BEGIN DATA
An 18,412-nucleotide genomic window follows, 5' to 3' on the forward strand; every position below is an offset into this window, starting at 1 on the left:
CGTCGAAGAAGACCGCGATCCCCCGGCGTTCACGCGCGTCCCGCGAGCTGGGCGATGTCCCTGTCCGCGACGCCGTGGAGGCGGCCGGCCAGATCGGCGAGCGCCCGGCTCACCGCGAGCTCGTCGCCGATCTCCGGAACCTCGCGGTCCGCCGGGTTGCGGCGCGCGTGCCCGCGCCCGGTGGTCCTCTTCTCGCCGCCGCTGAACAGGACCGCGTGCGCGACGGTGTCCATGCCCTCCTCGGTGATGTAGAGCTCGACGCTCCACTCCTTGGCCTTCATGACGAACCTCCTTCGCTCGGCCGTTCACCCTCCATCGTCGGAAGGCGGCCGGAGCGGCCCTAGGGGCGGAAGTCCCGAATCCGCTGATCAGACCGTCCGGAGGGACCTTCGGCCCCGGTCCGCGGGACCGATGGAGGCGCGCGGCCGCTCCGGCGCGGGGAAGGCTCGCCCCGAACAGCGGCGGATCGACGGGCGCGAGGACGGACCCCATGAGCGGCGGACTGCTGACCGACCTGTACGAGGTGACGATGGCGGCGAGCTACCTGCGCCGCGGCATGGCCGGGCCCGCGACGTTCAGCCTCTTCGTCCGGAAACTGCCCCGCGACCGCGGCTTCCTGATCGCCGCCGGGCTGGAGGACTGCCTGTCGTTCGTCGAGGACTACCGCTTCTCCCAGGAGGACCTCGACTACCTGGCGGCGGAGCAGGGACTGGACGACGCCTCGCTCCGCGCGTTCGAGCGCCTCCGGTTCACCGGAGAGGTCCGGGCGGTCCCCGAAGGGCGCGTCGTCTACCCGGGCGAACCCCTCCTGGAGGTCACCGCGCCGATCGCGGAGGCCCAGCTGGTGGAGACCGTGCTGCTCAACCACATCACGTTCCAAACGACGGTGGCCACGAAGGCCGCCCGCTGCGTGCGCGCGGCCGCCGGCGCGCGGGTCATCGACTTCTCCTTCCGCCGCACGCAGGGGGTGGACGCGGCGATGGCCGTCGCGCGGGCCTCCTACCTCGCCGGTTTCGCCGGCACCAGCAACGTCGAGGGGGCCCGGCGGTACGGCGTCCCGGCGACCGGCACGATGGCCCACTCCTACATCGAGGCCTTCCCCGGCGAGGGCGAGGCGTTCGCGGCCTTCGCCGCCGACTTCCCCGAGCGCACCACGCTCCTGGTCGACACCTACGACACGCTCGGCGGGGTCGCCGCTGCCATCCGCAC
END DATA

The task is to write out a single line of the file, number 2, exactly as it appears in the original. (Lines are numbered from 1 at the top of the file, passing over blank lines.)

CGTCGAAGAAGACCGCGATCCCCCGGCGTTCACGCGCGTCCCGCGAGCTGGGCGATGTCCCTGTCCGCGACGCCGTGGAGGCGGCCGGCCAGATCGGCGAGCGCCCGGCTCACCGCGAGCTCGTCGCCGATCTCCGGAACCTCGCGGTCCGCCGGGTTGCGGCGCGCGTGCCCGCGCCCGGTGGTCCTCTTCTCGCCGCCGCTGAACAGGACCGCGTGCGCGACGGTGTCCATGCCCTCCTCGGTGATGTAGAGCTCGACGCTCCACTCCTTGGCCTTCATGACGAACCTCCTTCGCTCGGCCGTTCACCCTCCATCGTCGGAAGGCGGCCGGAGCGGCCCTAGGGGCGGAAGTCCCGAATCCGCTGATCAGACCGTCCGGAGGGACCTTCGGCCCCGGTCCGCGGGACCGATGGAGGCGCGCGGCCGCTCCGGCGCGGGGAAGGCTCGCCCCGAACAGCGGCGGATCGACGGGCGCGAGGACGGACCCCATGAGCGGCGGACTGCTGACCGACCTGTACGAGGTGACGATGGCGGCGAGCTACCTGCGCCGCGGCATGGCCGGGCCCGCGACGTTCAGCCTCTTCGTCCGGAAACTGCCCCGCGACCGCGGCTTCCTGATCGCCGCCGGGCTGGAGGACTGCCTGTCGTTCGTCGAGGACTACCGCTTCTCCCAGGAGGACCTCGACTACCTGGCGGCGGAGCAGGGACTGGACGACGCCTCGCTCCGCGCGTTCGAGCGCCTCCGGTTCACCGGAGAGGTCCGGGCGGTCCCCGAAGGGCGCGTCGTCTACCCGGGCGAACCCCTCCTGGAGGTCACCGCGCCGATCGCGGAGGCCCAGCTGGTGGAGACCGTGCTGCTCAACCACATCACGTTCCAAACGACGGTGGCCACGAAGGCCGCCCGCTGCGTGCGCGCGGCCGCCGGCGCGCGGGTCATCGACTTCTCCTTCCGCCGCACGCAGGGGGTGGACGCGGCGATGGCCGTCGCGCGGGCCTCCTACCTCGCCGGTTTCGCCGGCACCAGCAACGTCGAGGGGGCCCGGCGGTACGGCGTCCCGGCGACCGGCACGATGGCCCACTCCTACATCGAGGCCTTCCCCGGCGAGGGCGAGGCGTTCGCGGCCTTCGCCGCCGACTTCCCCGAGCGCACCACGCTCCTGGTCGACACCTACGACACGCTCGGCGGGGTCGCCGCTGCCATCCGCAC